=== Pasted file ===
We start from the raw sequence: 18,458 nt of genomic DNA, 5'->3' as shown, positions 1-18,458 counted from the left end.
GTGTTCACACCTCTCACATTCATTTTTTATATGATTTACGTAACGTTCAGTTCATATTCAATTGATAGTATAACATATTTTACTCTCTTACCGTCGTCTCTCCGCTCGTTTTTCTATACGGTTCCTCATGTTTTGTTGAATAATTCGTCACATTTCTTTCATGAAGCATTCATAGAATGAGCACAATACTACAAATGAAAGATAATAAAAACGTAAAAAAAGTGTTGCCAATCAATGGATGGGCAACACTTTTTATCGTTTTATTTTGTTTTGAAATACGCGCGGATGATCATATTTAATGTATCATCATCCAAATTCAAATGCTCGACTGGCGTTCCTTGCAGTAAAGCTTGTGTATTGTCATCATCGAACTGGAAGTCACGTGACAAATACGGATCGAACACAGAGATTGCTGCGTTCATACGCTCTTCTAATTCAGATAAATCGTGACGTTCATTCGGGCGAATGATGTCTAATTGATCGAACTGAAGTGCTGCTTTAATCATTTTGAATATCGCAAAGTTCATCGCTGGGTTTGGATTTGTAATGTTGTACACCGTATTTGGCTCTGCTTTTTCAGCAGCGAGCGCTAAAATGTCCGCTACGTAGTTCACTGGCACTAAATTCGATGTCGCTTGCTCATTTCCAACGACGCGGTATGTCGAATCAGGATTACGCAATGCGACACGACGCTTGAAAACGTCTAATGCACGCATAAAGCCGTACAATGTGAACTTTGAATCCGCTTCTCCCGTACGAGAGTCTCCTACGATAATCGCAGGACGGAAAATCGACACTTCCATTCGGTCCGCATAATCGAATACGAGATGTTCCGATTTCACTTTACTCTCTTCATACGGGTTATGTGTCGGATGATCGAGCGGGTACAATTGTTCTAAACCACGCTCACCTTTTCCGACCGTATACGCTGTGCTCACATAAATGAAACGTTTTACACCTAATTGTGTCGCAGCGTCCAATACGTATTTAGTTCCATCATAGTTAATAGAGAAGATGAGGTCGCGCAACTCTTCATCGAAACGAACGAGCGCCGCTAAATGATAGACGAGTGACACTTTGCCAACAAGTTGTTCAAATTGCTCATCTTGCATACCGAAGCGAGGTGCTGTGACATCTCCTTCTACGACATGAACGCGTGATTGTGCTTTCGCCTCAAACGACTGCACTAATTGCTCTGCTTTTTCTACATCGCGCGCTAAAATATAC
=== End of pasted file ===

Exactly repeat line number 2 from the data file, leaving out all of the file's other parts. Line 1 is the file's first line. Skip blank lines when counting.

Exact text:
GTGTTCACACCTCTCACATTCATTTTTTATATGATTTACGTAACGTTCAGTTCATATTCAATTGATAGTATAACATATTTTACTCTCTTACCGTCGTCTCTCCGCTCGTTTTTCTATACGGTTCCTCATGTTTTGTTGAATAATTCGTCACATTTCTTTCATGAAGCATTCATAGAATGAGCACAATACTACAAATGAAAGATAATAAAAACGTAAAAAAAGTGTTGCCAATCAATGGATGGGCAACACTTTTTATCGTTTTATTTTGTTTTGAAATACGCGCGGATGATCATATTTAATGTATCATCATCCAAATTCAAATGCTCGACTGGCGTTCCTTGCAGTAAAGCTTGTGTATTGTCATCATCGAACTGGAAGTCACGTGACAAATACGGATCGAACACAGAGATTGCTGCGTTCATACGCTCTTCTAATTCAGATAAATCGTGACGTTCATTCGGGCGAATGATGTCTAATTGATCGAACTGAAGTGCTGCTTTAATCATTTTGAATATCGCAAAGTTCATCGCTGGGTTTGGATTTGTAATGTTGTACACCGTATTTGGCTCTGCTTTTTCAGCAGCGAGCGCTAAAATGTCCGCTACGTAGTTCACTGGCACTAAATTCGATGTCGCTTGCTCATTTCCAACGACGCGGTATGTCGAATCAGGATTACGCAATGCGACACGACGCTTGAAAACGTCTAATGCACGCATAAAGCCGTACAATGTGAACTTTGAATCCGCTTCTCCCGTACGAGAGTCTCCTACGATAATCGCAGGACGGAAAATCGACACTTCCATTCGGTCCGCATAATCGAATACGAGATGTTCCGATTTCACTTTACTCTCTTCATACGGGTTATGTGTCGGATGATCGAGCGGGTACAATTGTTCTAAACCACGCTCACCTTTTCCGACCGTATACGCTGTGCTCACATAAATGAAACGTTTTACACCTAATTGTGTCGCAGCGTCCAATACGTATTTAGTTCCATCATAGTTAATAGAGAAGATGAGGTCGCGCAACTCTTCATCGAAACGAACGAGCGCCGCTAAATGATAGACGAGTGACACTTTGCCAACAAGTTGTTCAAATTGCTCATCTTGCATACCGAAGCGAGGTGCTGTGACATCTCCTTCTACGACATGAACGCGTGATTGTGCTTTCGCCTCAAACGACTGCACTAATTGCTCTGCTTTTTCTACATCGCGCGCTAAAATATAC